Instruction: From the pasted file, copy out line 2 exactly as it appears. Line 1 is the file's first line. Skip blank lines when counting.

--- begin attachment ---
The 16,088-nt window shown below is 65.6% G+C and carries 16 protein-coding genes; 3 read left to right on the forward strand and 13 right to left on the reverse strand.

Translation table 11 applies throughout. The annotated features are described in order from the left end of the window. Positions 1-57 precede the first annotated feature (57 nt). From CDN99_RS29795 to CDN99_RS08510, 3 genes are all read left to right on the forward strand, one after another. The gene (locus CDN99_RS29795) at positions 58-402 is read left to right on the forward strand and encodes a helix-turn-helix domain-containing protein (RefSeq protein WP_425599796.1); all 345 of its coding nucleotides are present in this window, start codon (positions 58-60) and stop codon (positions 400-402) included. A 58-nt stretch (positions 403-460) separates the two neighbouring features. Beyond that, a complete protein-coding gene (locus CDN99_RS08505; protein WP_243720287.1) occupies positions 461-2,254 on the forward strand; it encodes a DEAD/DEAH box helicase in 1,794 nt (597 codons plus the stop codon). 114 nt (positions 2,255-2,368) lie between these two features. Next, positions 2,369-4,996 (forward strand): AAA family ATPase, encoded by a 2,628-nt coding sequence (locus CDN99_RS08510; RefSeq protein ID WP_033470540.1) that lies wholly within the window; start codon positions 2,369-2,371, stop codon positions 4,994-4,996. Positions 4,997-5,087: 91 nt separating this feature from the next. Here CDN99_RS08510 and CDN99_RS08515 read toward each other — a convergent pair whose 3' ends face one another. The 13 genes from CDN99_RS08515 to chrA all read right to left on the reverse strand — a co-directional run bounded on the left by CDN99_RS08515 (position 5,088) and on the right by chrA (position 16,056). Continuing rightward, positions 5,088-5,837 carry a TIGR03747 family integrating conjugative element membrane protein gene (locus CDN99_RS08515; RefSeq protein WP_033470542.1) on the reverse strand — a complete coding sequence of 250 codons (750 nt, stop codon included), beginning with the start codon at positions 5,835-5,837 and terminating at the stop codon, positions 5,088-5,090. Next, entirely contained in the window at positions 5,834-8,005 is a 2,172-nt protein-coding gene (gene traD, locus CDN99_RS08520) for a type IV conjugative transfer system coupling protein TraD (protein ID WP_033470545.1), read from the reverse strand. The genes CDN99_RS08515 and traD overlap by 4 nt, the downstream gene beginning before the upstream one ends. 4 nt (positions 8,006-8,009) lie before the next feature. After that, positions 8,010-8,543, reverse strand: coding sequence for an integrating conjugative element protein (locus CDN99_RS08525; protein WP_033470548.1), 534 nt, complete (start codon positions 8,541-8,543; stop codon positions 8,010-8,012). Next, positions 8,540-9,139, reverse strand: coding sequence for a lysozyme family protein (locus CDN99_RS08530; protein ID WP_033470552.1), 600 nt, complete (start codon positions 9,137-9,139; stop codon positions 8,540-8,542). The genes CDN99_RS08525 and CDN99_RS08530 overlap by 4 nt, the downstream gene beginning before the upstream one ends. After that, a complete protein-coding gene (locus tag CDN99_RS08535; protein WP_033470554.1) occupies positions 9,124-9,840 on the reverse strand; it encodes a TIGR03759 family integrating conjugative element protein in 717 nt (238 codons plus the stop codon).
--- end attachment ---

Translation table 11 applies throughout. The annotated features are described in order from the left end of the window. Positions 1-57 precede the first annotated feature (57 nt). From CDN99_RS29795 to CDN99_RS08510, 3 genes are all read left to right on the forward strand, one after another. The gene (locus CDN99_RS29795) at positions 58-402 is read left to right on the forward strand and encodes a helix-turn-helix domain-containing protein (RefSeq protein WP_425599796.1); all 345 of its coding nucleotides are present in this window, start codon (positions 58-60) and stop codon (positions 400-402) included. A 58-nt stretch (positions 403-460) separates the two neighbouring features. Beyond that, a complete protein-coding gene (locus CDN99_RS08505; protein WP_243720287.1) occupies positions 461-2,254 on the forward strand; it encodes a DEAD/DEAH box helicase in 1,794 nt (597 codons plus the stop codon). 114 nt (positions 2,255-2,368) lie between these two features. Next, positions 2,369-4,996 (forward strand): AAA family ATPase, encoded by a 2,628-nt coding sequence (locus CDN99_RS08510; RefSeq protein ID WP_033470540.1) that lies wholly within the window; start codon positions 2,369-2,371, stop codon positions 4,994-4,996. Positions 4,997-5,087: 91 nt separating this feature from the next. Here CDN99_RS08510 and CDN99_RS08515 read toward each other — a convergent pair whose 3' ends face one another. The 13 genes from CDN99_RS08515 to chrA all read right to left on the reverse strand — a co-directional run bounded on the left by CDN99_RS08515 (position 5,088) and on the right by chrA (position 16,056). Continuing rightward, positions 5,088-5,837 carry a TIGR03747 family integrating conjugative element membrane protein gene (locus CDN99_RS08515; RefSeq protein WP_033470542.1) on the reverse strand — a complete coding sequence of 250 codons (750 nt, stop codon included), beginning with the start codon at positions 5,835-5,837 and terminating at the stop codon, positions 5,088-5,090. Next, entirely contained in the window at positions 5,834-8,005 is a 2,172-nt protein-coding gene (gene traD, locus CDN99_RS08520) for a type IV conjugative transfer system coupling protein TraD (protein ID WP_033470545.1), read from the reverse strand. The genes CDN99_RS08515 and traD overlap by 4 nt, the downstream gene beginning before the upstream one ends. 4 nt (positions 8,006-8,009) lie before the next feature. After that, positions 8,010-8,543, reverse strand: coding sequence for an integrating conjugative element protein (locus CDN99_RS08525; protein WP_033470548.1), 534 nt, complete (start codon positions 8,541-8,543; stop codon positions 8,010-8,012). Next, positions 8,540-9,139, reverse strand: coding sequence for a lysozyme family protein (locus CDN99_RS08530; protein ID WP_033470552.1), 600 nt, complete (start codon positions 9,137-9,139; stop codon positions 8,540-8,542). The genes CDN99_RS08525 and CDN99_RS08530 overlap by 4 nt, the downstream gene beginning before the upstream one ends. After that, a complete protein-coding gene (locus tag CDN99_RS08535; protein WP_033470554.1) occupies positions 9,124-9,840 on the reverse strand; it encodes a TIGR03759 family integrating conjugative element protein in 717 nt (238 codons plus the stop codon).